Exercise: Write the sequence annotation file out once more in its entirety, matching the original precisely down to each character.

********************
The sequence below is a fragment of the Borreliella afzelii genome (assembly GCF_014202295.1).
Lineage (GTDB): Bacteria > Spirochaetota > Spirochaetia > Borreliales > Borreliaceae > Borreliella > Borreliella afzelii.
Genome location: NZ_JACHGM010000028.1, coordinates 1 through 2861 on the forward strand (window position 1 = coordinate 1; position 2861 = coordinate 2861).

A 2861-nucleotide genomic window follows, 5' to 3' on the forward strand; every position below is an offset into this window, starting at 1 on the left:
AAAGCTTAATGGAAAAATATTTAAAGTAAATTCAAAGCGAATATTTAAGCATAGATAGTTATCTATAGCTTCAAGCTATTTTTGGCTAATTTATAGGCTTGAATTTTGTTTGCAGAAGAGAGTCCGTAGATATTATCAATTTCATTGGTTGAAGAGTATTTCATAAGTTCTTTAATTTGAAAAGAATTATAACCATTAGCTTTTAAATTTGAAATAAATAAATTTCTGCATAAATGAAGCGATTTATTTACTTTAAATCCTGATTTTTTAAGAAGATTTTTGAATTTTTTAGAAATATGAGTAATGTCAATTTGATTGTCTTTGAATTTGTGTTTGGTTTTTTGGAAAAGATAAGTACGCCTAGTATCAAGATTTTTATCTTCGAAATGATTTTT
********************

The sequence below is a fragment of the Borreliella afzelii genome (assembly GCF_014202295.1).
Lineage (GTDB): Bacteria > Spirochaetota > Spirochaetia > Borreliales > Borreliaceae > Borreliella > Borreliella afzelii.
Genome location: NZ_JACHGM010000028.1, coordinates 1 through 2861 on the forward strand (window position 1 = coordinate 1; position 2861 = coordinate 2861).

A 2861-nucleotide genomic window follows, 5' to 3' on the forward strand; every position below is an offset into this window, starting at 1 on the left:
AAAGCTTAATGGAAAAATATTTAAAGTAAATTCAAAGCGAATATTTAAGCATAGATAGTTATCTATAGCTTCAAGCTATTTTTGGCTAATTTATAGGCTTGAATTTTGTTTGCAGAAGAGAGTCCGTAGATATTATCAATTTCATTGGTTGAAGAGTATTTCATAAGTTCTTTAATTTGAAAAGAATTATAACCATTAGCTTTTAAATTTGAAATAAATAAATTTCTGCATAAATGAAGCGATTTATTTACTTTAAATCCTGATTTTTTAAGAAGATTTTTGAATTTTTTAGAAATATGAGTAATGTCAATTTGATTGTCTTTGAATTTGTGTTTGGTTTTTTGGAAAAGATAAGTACGCCTAGTATCAAGATTTTTATCTTCGAAATGATTTTT